Michelle Knight. Writer, photographer, programmer, truck driver and general, all round nut case. Life is a journey and that's what this blog will probably end up being. Let's see where we go, eh? ;-)
An interesting topic that I found on the interwebs this morning, was Jante Law which is an unspoken, "ten commandments," found in Scandinavian society. - https://www.bbc.com/ideas/videos/forget-hygge-the-laws-that-really-rule-in-scandina/p06gtkxt
It was started by a book written by Aksel Sandemose which was meant as a satire, but over the years society forgot the satire part and has taken those rules to heart.
There is now a debate in Scandinavian society about the removal of those laws... that people shouldn't be outcast if they don't obey them.
To a degree, I can see reasons why a few of those laws should be thrown in the bin. If I've spent years on my career, then I have something valuable that I can bring to the table, and I'd like to think that I'm good at my job... that career that I've spent my life working on. But some of those rules undermine that.
Stepping away from the debate, we come to the aspect of thought that, as an author, our books outlast us, and we imbue our work with our ideas, thoughts and viewpoints. I have to wonder what Sandemose would think about his laws and the impact on Scandinavian society if he was alive today.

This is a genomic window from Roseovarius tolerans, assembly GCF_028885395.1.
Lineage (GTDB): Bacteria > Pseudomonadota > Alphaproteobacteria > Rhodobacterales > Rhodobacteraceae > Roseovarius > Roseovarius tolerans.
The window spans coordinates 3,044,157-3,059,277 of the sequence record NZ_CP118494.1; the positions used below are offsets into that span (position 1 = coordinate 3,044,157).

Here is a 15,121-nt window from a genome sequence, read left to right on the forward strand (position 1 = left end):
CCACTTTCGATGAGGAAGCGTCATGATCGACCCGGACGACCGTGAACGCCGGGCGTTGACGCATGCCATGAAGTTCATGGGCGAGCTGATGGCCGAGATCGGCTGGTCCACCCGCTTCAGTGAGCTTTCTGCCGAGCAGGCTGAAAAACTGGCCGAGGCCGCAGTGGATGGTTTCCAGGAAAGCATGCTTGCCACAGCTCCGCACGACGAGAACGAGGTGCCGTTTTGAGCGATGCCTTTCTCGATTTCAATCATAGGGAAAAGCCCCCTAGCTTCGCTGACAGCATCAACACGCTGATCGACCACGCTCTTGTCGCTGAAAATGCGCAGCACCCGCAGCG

It also leaves me to wonder about my own works. It's another one of those things that will forever be on the periphery, nagging at an authors mind.... what if my works, indented to be a signpost for society, or in Sandemose's case, satiring society, ends up getting taken the wrong way and actually becomes a hindrance to that society.
It is another situation which demonstrates just how much mightier than the sword, the pen really is. What sword can continue to shape and mould a society after the war is over?